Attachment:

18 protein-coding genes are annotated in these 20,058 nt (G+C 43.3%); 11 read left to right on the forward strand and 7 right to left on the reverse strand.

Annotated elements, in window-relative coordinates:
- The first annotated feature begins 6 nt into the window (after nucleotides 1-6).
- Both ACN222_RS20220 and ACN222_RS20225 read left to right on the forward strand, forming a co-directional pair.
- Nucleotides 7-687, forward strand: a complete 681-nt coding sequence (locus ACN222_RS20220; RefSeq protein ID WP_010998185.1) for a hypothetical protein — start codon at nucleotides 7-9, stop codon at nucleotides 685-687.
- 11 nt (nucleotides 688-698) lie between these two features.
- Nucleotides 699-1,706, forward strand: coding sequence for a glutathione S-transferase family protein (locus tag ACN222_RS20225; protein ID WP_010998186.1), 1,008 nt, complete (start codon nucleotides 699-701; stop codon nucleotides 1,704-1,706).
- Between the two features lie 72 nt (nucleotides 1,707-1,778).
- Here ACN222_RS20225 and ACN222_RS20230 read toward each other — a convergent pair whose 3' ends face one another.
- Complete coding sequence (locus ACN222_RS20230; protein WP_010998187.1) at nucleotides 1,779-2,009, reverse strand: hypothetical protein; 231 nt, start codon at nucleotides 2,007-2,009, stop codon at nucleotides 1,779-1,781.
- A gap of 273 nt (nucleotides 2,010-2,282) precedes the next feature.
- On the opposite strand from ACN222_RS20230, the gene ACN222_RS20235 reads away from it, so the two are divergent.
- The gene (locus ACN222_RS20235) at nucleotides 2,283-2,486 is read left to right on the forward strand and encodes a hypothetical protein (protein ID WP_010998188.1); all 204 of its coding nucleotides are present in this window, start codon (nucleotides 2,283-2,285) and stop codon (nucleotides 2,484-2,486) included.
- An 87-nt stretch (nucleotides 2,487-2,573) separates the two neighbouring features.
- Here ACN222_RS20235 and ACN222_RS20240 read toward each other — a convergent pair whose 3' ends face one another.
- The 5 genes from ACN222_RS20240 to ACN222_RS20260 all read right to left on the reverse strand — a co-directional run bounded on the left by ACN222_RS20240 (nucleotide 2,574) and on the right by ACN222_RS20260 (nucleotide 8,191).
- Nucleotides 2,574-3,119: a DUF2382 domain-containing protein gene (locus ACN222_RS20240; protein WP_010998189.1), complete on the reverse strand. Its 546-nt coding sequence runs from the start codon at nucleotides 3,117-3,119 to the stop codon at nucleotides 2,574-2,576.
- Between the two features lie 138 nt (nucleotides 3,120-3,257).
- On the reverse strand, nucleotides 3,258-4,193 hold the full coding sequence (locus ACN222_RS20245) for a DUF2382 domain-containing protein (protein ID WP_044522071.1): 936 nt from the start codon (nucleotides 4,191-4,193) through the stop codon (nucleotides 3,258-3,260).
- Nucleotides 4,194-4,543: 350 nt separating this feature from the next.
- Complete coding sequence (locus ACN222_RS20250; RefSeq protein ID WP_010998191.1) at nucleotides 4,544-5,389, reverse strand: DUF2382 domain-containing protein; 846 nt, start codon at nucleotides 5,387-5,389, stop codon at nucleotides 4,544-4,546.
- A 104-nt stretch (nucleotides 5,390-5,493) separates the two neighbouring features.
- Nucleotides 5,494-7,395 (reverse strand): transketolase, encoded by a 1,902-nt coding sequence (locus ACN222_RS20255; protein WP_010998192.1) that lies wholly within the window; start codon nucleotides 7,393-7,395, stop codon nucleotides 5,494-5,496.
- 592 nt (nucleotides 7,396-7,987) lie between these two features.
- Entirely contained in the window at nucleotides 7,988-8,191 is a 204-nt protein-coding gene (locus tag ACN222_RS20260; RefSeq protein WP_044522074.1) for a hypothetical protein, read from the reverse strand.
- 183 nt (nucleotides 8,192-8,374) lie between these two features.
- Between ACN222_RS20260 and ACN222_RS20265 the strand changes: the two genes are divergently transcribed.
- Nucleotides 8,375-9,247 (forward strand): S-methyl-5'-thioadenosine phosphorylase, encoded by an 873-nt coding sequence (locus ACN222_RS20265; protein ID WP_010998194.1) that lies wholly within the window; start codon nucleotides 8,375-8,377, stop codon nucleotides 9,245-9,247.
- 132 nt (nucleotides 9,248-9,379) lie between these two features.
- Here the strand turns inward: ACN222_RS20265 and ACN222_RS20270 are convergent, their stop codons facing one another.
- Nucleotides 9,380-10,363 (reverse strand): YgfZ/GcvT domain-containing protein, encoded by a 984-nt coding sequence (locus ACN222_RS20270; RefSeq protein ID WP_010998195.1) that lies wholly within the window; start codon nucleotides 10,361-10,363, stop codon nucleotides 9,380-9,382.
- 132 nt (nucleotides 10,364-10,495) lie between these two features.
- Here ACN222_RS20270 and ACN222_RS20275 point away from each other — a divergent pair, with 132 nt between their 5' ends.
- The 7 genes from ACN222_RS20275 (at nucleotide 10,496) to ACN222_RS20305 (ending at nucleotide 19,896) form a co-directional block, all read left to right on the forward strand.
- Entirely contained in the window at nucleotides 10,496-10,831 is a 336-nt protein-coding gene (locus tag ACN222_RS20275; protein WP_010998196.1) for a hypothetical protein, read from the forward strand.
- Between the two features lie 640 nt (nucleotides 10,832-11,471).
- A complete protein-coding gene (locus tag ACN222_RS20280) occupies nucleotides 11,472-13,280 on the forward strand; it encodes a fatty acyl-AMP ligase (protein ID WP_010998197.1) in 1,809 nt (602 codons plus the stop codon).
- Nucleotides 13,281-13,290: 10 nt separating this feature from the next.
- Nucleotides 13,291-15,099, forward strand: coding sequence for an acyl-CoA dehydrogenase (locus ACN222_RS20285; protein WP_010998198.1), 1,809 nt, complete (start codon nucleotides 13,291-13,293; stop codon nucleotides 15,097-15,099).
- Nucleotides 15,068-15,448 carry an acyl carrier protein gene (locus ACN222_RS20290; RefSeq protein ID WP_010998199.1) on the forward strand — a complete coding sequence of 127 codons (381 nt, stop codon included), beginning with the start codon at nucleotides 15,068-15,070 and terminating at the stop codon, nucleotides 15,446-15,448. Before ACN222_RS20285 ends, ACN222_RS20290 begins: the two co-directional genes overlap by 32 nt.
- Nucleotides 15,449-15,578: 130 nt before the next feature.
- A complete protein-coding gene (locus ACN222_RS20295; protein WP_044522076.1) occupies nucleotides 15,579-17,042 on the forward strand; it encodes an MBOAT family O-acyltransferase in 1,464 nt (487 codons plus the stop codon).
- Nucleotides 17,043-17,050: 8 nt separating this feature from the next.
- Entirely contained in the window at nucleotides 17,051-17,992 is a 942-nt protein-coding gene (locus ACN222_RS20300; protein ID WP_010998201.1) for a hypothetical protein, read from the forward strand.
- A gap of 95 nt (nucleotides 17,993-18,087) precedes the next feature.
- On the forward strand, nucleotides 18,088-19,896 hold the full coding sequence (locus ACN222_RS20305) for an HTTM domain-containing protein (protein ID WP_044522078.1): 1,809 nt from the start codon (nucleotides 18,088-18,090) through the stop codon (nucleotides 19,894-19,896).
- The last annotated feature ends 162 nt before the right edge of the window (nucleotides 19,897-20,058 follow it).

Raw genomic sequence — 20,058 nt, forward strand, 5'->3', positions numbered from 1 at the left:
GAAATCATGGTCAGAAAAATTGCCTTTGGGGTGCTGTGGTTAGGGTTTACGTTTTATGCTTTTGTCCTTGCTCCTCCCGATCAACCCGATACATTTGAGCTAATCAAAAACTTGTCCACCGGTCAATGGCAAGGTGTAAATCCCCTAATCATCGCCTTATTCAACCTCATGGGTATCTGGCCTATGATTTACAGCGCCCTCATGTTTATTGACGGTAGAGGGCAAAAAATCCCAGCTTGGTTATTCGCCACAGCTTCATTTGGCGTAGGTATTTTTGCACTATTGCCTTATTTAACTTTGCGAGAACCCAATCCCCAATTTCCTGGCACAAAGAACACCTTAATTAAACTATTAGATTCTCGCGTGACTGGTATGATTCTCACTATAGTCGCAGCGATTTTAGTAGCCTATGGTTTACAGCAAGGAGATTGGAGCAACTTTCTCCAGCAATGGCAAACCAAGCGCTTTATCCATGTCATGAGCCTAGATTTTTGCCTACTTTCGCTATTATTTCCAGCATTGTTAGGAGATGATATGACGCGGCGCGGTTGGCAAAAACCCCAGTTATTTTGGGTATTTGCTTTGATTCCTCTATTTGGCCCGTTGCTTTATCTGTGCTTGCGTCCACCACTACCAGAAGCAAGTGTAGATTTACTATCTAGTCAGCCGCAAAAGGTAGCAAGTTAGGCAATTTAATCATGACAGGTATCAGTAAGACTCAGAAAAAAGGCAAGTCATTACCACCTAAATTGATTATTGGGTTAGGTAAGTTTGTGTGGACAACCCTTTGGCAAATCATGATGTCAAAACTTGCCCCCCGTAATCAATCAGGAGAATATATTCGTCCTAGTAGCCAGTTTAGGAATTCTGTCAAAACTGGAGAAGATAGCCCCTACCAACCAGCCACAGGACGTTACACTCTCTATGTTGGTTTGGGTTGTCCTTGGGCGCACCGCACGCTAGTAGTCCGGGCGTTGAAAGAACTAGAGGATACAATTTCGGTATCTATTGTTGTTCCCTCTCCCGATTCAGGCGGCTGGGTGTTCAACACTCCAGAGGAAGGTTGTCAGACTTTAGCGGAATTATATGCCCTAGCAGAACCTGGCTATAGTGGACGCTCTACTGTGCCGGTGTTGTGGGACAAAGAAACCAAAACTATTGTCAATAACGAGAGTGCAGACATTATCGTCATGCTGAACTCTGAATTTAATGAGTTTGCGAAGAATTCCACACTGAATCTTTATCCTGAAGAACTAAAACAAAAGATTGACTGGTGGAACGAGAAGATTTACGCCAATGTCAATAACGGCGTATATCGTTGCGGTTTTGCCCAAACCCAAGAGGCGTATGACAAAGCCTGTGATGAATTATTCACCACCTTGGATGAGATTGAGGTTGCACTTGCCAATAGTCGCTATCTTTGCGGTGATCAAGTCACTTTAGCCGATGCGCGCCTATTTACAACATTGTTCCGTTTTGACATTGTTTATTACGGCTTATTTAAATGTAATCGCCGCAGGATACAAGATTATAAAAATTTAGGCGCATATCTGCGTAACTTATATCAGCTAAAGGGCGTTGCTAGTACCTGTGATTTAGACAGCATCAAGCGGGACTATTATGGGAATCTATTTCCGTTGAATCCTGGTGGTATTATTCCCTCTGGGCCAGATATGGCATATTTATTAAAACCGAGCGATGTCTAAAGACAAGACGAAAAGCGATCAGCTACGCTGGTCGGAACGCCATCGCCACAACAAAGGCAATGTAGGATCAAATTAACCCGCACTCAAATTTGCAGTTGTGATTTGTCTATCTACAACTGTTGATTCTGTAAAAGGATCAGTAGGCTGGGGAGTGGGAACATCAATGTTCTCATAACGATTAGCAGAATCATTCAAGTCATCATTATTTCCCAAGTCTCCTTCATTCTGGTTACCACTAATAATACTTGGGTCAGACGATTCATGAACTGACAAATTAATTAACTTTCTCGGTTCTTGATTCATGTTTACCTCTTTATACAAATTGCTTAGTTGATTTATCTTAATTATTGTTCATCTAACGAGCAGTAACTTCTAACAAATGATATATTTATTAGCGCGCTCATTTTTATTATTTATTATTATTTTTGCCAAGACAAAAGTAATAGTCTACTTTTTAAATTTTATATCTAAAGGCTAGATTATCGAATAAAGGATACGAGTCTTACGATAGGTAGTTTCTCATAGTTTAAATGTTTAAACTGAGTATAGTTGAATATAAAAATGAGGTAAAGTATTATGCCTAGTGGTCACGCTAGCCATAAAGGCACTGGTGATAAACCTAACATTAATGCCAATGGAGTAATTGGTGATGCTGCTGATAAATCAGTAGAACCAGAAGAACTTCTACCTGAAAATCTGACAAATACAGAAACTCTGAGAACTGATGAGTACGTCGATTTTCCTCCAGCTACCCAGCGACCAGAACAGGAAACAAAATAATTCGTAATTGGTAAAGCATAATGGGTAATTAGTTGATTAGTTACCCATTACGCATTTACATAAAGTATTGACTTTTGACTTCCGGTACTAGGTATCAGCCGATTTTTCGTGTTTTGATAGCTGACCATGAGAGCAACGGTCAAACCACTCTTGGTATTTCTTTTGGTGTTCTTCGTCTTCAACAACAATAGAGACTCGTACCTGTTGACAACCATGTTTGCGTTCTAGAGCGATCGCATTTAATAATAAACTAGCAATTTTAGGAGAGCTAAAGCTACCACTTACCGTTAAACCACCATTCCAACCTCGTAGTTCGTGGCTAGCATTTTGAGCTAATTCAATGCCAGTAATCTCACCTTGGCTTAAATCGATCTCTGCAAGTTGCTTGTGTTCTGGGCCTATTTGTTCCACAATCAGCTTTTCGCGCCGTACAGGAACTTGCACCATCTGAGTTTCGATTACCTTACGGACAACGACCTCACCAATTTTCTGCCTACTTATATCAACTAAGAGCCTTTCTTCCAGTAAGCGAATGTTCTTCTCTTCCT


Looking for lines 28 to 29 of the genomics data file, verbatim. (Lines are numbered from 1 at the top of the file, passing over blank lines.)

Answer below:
- Nucleotides 8,375-9,247 (forward strand): S-methyl-5'-thioadenosine phosphorylase, encoded by an 873-nt coding sequence (locus ACN222_RS20265; protein ID WP_010998194.1) that lies wholly within the window; start codon nucleotides 8,375-8,377, stop codon nucleotides 9,245-9,247.
- 132 nt (nucleotides 9,248-9,379) lie between these two features.